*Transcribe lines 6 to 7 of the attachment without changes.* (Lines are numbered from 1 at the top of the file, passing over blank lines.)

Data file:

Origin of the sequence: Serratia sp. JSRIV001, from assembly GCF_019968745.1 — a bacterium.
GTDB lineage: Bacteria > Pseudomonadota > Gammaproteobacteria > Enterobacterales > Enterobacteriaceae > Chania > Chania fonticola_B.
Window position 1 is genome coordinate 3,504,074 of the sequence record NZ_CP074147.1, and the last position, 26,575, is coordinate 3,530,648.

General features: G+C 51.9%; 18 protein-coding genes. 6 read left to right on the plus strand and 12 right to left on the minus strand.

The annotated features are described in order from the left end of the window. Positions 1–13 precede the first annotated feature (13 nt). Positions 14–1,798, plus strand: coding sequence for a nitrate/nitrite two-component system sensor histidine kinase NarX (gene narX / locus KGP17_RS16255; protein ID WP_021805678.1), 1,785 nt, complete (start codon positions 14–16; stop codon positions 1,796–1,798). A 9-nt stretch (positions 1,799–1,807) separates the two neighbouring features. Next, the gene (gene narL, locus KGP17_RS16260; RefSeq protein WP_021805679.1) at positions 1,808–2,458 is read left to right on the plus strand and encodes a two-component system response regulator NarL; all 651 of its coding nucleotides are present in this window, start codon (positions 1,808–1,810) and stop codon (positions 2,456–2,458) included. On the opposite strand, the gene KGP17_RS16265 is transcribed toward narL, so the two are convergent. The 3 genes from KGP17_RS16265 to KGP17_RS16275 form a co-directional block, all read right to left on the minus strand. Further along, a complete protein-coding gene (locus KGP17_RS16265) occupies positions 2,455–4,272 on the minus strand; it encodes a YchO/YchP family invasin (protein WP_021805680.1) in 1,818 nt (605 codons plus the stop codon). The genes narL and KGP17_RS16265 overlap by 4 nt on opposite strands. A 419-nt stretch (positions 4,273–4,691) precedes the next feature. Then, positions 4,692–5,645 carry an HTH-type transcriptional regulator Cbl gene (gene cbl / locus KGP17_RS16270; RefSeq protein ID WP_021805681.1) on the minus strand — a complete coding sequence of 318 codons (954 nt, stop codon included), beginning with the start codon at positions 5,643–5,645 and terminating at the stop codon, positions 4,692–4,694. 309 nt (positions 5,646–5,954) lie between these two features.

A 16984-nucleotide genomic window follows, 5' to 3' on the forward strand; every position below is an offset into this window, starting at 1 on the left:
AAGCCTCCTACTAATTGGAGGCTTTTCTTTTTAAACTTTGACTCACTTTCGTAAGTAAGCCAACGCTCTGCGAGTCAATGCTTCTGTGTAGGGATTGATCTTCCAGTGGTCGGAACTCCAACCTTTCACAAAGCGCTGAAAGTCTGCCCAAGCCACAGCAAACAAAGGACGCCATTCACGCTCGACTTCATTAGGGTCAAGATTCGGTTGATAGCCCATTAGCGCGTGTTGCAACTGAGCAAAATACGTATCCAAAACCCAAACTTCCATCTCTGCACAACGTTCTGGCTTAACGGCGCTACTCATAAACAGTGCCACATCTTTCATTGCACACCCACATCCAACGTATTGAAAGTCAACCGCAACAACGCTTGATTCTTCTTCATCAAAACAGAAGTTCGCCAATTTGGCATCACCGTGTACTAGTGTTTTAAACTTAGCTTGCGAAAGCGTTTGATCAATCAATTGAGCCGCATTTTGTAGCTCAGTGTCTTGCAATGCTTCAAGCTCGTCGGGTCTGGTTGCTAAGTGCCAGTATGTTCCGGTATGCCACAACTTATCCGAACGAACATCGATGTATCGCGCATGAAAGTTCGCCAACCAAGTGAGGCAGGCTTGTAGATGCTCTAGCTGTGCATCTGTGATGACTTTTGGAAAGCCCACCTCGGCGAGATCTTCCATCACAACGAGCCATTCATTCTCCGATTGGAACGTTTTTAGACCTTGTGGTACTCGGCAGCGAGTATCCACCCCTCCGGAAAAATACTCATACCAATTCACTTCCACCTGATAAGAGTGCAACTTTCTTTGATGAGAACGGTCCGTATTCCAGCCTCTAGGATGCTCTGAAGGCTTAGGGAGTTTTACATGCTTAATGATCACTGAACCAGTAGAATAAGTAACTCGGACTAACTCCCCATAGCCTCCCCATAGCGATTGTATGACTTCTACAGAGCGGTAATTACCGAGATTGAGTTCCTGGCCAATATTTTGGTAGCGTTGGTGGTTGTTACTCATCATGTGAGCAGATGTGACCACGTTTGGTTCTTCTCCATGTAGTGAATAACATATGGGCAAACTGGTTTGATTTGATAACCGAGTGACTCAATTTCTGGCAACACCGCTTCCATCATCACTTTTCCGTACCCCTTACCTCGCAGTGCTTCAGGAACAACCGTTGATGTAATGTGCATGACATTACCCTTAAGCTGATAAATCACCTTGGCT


A 16984-nucleotide genomic window follows, 5' to 3' on the forward strand; every position below is an offset into this window, starting at 1 on the left:
AAGCCTCCTACTAATTGGAGGCTTTTCTTTTTAAACTTTGACTCACTTTCGTAAGTAAGCCAACGCTCTGCGAGTCAATGCTTCTGTGTAGGGATTGATCTTCCAGTGGTCGGAACTCCAACCTTTCACAAAGCGCTGAAAGTCTGCCCAAGCCACAGCAAACAAAGGACGCCATTCACGCTCGACTTCATTAGGGTCAAGATTCGGTTGATAGCCCATTAGCGCGTGTTGCAACTGAGCAAAATACGTATCCAAAACCCAAACTTCCATCTCTGCACAACGTTCTGGCTTAACGGCGCTACTCATAAACAGTGCCACATCTTTCATTGCACACCCACATCCAACGTATTGAAAGTCAACCGCAACAACGCTTGATTCTTCTTCATCAAAACAGAAGTTCGCCAATTTGGCATCACCGTGTACTAGTGTTTTAAACTTAGCTTGCGAAAGCGTTTGATCAATCAATTGAGCCGCATTTTGTAGCTCAGTGTCTTGCAATGCTTCAAGCTCGTCGGGTCTGGTTGCTAAGTGCCAGTATGTTCCGGTATGCCACAACTTATCCGAACGAACATCGATGTATCGCGCATGAAAGTTCGCCAACCAAGTGAGGCAGGCTTGTAGATGCTCTAGCTGTGCATCTGTGATGACTTTTGGAAAGCCCACCTCGGCGAGATCTTCCATCACAACGAGCCATTCATTCTCCGATTGGAACGTTTTTAGACCTTGTGGTACTCGGCAGCGAGTATCCACCCCTCCGGAAAAATACTCATACCAATTCACTTCCACCTGATAAGAGTGCAACTTTCTTTGATGAGAACGGTCCGTATTCCAGCCTCTAGGATGCTCTGAAGGCTTAGGGAGTTTTACATGCTTAATGATCACTGAACCAGTAGAATAAGTAACTCGGACTAACTCCCCATAGCCTCCCCATAGCGATTGTATGACTTCTACAGAGCGGTAATTACCGAGATTGAGTTCCTGGCCAATATTTTGGTAGCGTTGGTGGTTGTTACTCATCATGTGAGCAGATGTGACCACGTTTGGTTCTTCTCCATGTAGTGAATAACATATGGGCAAACTGGTTTGATTTGATAACCGAGTGACTCAATTTCTGGCAACACCGCTTCCATCATCACTTTTCCGTACCCCTTACCTCGCAGTGCTTCAGGAACAACCGTTGATGTAATGTGCATGACATTACCCTTAAGCTGATAAATCACCTTGGCT